By now symphonic work was taking over as the post-war music activity increased and he was in demand at the BBC and with the London Symphony Orchestra. In 1953 he was invited to be in the selected Coronation Orchestra in Westminster Abbey. He then entered on a long, happy and productive association with the English Opera Group, Benjamin Britten, the Aldeburgh Festival, the English Chamber Orchestra and the Melos Ensemble, which continued to the end of his performing life. As well as creating the percussion instruments for Britten's three church parable operas, he played in the first performances of all of Britten's operas.
Although Blades chose to retire from playing in 1971 while still at the height of his powers, Britten persuaded him to return for the premiere of his last opera, Death in Venice, in 1973, where he astonished the other much younger percussionists with his ability still to negotiate with ease the difficult keyed percussion parts.
While ever ready to demonstrate his prowess on any instrument of the percussion family, he was the first to proclaim his old friend James Bradshaw the finest timpanist of any age and had great respect for William Gezink and Samuel Geldard of an earlier generation. He greatly admired the Concertgebouw Orchestra's timpanist, Jan Labordus, and had a long, long-range friendship with Karel Cemicky, timpanist of the National Theatre in Prague.
He had many fine pupils, including David Corkhill who succeeded him at the English Chamber Orchestra, Simon Rattle and Evelyn Glennie. He was professor of percussion at the Royal Academy of Music from 1964 until 1976 but remained an associate there for many more years, always showing interest in the progress and future of his students.
His popularity as a lecturer on the instruments of percussion, with his wife Joan accompanying him on the piano, led to numerous invitations from schools, music societies and learned institutions throughout Britain from the mid 1950s onwards. By chance this led him unsuspectingly to a school for severely handicapped children, stepping on to the platform to find an audience in beds and wheelchairs, many without limbs.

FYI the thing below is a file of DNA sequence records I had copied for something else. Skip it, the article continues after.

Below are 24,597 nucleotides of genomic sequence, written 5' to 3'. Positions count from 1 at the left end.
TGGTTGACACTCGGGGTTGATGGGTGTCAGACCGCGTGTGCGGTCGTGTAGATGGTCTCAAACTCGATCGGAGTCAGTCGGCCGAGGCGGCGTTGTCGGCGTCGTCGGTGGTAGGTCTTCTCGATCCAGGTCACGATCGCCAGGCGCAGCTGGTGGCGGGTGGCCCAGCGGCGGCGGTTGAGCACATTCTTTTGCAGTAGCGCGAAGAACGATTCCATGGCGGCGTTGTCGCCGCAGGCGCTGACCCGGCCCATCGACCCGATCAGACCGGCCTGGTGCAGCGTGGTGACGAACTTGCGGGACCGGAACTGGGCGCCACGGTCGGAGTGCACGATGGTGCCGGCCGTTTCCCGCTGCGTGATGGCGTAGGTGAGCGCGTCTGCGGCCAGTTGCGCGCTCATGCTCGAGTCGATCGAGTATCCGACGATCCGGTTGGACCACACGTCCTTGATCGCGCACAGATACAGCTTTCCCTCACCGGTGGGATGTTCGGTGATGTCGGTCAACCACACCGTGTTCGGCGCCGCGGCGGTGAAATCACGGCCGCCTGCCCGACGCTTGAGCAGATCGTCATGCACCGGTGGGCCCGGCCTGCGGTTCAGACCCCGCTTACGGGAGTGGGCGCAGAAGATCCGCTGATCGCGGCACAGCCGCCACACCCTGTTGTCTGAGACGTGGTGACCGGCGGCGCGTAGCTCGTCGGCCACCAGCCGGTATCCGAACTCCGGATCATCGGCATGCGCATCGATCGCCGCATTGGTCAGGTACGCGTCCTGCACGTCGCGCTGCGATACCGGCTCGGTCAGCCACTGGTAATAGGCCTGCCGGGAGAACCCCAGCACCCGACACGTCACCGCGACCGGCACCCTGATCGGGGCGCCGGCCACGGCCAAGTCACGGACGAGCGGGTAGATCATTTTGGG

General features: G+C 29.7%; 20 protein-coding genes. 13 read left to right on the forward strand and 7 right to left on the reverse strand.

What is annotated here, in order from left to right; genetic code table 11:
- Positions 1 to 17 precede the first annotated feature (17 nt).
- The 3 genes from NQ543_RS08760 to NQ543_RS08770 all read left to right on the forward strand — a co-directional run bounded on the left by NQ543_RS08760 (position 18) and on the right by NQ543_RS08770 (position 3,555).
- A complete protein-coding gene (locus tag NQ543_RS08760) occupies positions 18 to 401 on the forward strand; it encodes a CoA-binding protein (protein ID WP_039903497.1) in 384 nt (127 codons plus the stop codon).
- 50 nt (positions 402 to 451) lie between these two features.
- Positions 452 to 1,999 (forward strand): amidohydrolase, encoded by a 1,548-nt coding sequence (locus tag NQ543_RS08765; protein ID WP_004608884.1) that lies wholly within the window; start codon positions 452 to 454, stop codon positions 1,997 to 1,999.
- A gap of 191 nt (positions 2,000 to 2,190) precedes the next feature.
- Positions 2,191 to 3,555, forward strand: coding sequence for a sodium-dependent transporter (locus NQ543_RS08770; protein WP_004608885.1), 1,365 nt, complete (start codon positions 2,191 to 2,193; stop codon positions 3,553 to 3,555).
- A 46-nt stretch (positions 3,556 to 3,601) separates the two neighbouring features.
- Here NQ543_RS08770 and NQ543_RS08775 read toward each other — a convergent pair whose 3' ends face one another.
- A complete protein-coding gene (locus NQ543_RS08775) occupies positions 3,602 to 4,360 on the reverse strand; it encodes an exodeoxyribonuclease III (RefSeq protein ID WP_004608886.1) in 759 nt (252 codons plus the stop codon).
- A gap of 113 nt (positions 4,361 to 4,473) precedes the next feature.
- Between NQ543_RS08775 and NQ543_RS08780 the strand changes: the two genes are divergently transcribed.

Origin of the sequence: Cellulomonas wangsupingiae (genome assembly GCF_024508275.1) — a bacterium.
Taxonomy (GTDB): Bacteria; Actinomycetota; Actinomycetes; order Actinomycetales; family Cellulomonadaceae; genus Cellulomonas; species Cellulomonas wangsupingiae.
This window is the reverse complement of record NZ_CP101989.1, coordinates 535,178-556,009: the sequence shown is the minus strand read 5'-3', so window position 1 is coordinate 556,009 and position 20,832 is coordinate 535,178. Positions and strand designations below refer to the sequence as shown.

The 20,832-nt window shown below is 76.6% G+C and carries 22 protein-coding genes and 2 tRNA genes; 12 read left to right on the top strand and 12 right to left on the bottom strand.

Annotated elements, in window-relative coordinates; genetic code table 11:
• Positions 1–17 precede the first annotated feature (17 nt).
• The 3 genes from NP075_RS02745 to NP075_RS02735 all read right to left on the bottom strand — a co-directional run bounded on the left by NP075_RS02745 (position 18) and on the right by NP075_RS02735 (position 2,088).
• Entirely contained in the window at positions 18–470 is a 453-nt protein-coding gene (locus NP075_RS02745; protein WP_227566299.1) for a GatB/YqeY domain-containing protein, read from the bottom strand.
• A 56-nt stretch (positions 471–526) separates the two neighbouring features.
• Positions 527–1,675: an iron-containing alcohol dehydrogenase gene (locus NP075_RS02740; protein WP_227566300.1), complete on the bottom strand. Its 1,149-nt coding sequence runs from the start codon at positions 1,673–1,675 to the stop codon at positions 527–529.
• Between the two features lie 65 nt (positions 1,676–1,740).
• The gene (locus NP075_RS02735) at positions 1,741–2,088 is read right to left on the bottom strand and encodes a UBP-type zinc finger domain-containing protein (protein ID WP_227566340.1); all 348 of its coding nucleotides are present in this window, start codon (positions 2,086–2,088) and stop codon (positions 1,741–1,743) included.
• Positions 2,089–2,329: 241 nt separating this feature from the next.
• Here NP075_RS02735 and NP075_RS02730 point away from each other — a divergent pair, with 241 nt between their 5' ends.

Such was his extraordinary ability to turn the evening into a great success, that he and his wife were encouraged to work for physically and mentally handicapped children thereafter, visiting schools and hospitals on their lecture tours without fee. At the same time he used his early engineering skills to adapt various percussion instruments for physically disabled young people, including glockenspiels for quadra-plegics to play by mouth. For this work he was appointed OBE in 1971. Benjamin Britten wrote his Timpani Piece for Jimmy Blades's lecture series, and Malcolm Arnold his Concert Piece for percussion and piano.
For someone who left school at 14, his education in life led him to be a wonderful communicator and marvellous scholar but one who wore his scholarship with disarming ease. Benjamin Britten observed that all the members of the English Opera Group except Blades could speak at least one other language yet, when touring abroad, it was always Jimmy Blades who had a crowd around him and with whom he communicated in his own inimitable way. Britten also recalled entering the orchestral pit in Moscow to conduct The Turn of the Screw and seeing the space behind his timpanist full of people he thought had been unable to get seats - only to find out later that they were most of Moscow's percussion players come to watch Jimmy Blades.
In 1970 he published Percussion Instruments and Their History, an astonishing work in its comprehensive coverage of world percussion from earliest times to today, diligently researched and written in a relaxed informative style. It will long remain the definitive study on this subject. Already in 1961 he had written a short volume, Orchestral Percussion Technique and in 1998 finished a second autobiographical book, These I Have Met.
For the wider public he will be remembered as the sound behind the J. Arthur Rank gong at the start of every film from 1935 until the end of the Rank Organisation, yet the sight of the mighty Bombardier Billy Wells striking the large cardboard model when one knew the reality of the diminuitive puck-like figure creating the sound on a Chinese tam-tam was incongrous.
More importantly, one factor towards the outcome of the Second World War was the transmission of messages by the BBC to resistance groups in occupied Europe. Blades was asked to create a signal which could not be imitated. He devised the "V for victory signal" played by himself on an African membrane drum from his private collection, struck by a timpani stick, the three short notes of the Morse Code V being damped with his handkerchief.
James Blades, musician, teacher and author: born Peterborough 9 September 1901; Professor of Percussion, Royal Academy of Music 1964-76; OBE 1971; married 1927 Olive Hewitt (died 1945; one son), 1948 Joan Goossens; died Cheam, Surrey 19 May 1999.Reuse content